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National Energy Policy: ‘100% renewables by 2045’

National Energy Policy: ‘100% renewables by 2045’

The Government has put renewables at the forefront of its National Energy Policy.

https://www.gov.ky/publication-detail/national-energy-policy-2024-2045

They are summarized in an informative article in the Compass, ‘Here comes the sun? Cayman to go fully solar within 20 years,’ here:

Some of the key goals outlined in the National Energy policy include:

  • 100% renewable energy by 2045
  • 100% of all new vehicle sales and imports will be electric by 2045.

The plan also includes more technical policy decisions that are expected to significantly impact the transition to renewable energy, including safeguards to ensure that small businesses participate in solar energy while encouraging innovation:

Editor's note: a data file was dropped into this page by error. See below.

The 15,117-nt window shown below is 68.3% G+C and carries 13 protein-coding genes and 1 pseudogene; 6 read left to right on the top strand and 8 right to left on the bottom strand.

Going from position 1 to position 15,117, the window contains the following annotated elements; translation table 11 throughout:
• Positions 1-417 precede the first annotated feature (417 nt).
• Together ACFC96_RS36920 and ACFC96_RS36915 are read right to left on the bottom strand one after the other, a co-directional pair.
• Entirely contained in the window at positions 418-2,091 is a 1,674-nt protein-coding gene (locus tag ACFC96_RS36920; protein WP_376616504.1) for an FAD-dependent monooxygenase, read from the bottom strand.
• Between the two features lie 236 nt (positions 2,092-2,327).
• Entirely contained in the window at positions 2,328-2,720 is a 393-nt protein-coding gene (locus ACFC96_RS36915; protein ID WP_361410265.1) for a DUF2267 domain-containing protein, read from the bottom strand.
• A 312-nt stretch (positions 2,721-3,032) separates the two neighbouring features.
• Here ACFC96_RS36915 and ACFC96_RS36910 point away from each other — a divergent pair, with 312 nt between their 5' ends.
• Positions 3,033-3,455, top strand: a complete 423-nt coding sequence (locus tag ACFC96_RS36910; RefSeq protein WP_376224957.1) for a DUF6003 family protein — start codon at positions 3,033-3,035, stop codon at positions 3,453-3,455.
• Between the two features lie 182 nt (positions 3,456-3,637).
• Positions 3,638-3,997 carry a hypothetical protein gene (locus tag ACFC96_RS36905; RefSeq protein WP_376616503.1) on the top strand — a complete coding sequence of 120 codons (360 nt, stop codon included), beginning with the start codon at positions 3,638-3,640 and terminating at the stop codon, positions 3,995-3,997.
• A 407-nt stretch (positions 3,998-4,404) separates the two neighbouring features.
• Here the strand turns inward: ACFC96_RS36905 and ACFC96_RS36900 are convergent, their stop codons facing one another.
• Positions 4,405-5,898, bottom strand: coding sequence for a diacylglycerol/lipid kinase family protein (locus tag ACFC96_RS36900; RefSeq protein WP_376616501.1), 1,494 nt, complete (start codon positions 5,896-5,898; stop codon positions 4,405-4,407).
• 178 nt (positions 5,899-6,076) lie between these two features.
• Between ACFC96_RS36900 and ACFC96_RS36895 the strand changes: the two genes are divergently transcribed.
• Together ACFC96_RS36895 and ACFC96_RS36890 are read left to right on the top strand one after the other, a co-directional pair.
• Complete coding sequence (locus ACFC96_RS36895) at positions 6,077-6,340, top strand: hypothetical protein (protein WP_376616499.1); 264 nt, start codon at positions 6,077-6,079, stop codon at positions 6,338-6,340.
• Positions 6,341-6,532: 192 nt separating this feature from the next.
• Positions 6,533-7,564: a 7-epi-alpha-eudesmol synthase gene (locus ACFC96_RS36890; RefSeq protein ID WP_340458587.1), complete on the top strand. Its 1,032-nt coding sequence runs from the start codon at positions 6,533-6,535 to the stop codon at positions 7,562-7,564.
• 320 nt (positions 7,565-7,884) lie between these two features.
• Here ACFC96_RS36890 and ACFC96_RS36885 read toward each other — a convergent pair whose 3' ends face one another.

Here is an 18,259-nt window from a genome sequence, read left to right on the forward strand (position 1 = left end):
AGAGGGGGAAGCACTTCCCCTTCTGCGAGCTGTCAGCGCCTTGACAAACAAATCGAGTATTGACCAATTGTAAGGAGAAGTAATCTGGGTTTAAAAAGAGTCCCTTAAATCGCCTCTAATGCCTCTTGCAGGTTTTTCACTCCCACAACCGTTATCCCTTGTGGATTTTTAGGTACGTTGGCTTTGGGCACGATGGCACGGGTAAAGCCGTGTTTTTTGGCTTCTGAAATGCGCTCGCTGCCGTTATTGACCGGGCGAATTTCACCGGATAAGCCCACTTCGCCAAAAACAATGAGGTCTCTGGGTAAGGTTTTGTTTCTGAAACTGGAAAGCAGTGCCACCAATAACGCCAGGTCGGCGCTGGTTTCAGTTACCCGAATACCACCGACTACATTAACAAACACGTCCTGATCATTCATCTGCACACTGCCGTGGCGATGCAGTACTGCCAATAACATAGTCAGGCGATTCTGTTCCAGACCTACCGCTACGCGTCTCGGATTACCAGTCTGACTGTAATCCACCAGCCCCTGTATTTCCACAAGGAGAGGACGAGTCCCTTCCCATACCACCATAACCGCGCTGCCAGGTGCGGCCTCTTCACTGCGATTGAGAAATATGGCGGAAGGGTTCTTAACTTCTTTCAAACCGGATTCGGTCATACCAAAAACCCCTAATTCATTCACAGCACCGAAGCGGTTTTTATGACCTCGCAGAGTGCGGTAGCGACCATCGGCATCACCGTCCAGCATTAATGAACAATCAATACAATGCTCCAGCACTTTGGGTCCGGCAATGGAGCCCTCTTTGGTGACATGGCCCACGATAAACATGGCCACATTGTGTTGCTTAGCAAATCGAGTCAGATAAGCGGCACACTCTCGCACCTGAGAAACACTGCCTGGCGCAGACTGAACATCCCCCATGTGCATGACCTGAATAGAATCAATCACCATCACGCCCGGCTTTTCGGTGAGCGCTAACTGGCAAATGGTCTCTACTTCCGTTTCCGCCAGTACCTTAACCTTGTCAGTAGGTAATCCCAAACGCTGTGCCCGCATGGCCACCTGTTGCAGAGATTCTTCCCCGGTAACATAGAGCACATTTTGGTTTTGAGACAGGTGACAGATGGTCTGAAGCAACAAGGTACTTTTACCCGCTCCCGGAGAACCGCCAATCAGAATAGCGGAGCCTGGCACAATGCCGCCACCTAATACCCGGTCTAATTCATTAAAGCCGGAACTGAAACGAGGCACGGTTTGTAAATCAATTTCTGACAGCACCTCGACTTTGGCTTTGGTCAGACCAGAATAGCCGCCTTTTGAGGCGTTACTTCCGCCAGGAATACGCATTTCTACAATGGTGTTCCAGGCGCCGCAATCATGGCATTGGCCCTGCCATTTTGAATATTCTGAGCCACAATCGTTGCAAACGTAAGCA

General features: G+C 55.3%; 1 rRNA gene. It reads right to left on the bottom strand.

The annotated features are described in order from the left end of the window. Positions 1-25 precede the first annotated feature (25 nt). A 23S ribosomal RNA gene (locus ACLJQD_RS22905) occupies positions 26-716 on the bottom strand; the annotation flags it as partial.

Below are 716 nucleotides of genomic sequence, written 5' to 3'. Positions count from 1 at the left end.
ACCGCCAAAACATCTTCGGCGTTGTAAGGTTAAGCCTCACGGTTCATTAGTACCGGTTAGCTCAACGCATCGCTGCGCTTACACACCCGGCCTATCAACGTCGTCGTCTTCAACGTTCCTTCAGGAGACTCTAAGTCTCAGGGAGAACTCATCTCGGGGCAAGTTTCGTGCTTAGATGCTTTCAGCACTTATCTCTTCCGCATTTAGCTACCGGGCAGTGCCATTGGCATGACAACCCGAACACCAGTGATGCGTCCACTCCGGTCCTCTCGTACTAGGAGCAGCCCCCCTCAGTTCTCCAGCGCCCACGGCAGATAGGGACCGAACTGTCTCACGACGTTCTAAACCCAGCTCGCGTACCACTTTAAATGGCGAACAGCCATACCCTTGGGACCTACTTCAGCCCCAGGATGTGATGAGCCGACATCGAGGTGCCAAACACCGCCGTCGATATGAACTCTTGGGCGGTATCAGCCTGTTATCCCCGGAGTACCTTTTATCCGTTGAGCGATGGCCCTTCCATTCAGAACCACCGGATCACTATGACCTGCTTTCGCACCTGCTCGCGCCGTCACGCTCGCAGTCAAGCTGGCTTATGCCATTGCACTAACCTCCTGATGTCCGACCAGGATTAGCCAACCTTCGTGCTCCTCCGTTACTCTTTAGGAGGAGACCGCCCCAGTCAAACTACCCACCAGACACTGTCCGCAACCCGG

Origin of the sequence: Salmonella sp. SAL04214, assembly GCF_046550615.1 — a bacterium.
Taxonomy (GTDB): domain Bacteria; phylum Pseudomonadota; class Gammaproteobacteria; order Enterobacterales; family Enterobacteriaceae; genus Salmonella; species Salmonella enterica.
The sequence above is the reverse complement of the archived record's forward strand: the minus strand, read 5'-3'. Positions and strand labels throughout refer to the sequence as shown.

• CUC can be ‘required’ to purchase renewable energy once its price is less than what it currently pays for diesel.
  • OfReg will have the authority to approve sustainable energy projects that it regards as ‘innovative’ without CUC’s approval
  • Utility scale defined at 5MW: This means mid-size projects—more significant than a residential rooftop but smaller than a solar farm—may not be required to go out to an open market tender, opening opportunities for community projects (such as integrating renewable energy on farms, car parks, or warehouse rooftop space) that the regulator can approve without CUC approval.
  • CUC was forbidden from competing on smaller projects: The policy limits CUC to only competing at the utility-scale, meaning those smaller and mid-size projects would go to other local businesses.
  • Right to renewable energy: Consumers will be given the right to produce and self-consume their energy through solar panels and battery storage.
  • New programmes: Regulators must introduce new programmes to help facilitate small—and medium-size projects and utility-scale renewable development.
  • Financing: Facilitating solar power options for low-income households, including through ‘on-bill financing’ – where solar loans can be repaid as part of a monthly power bill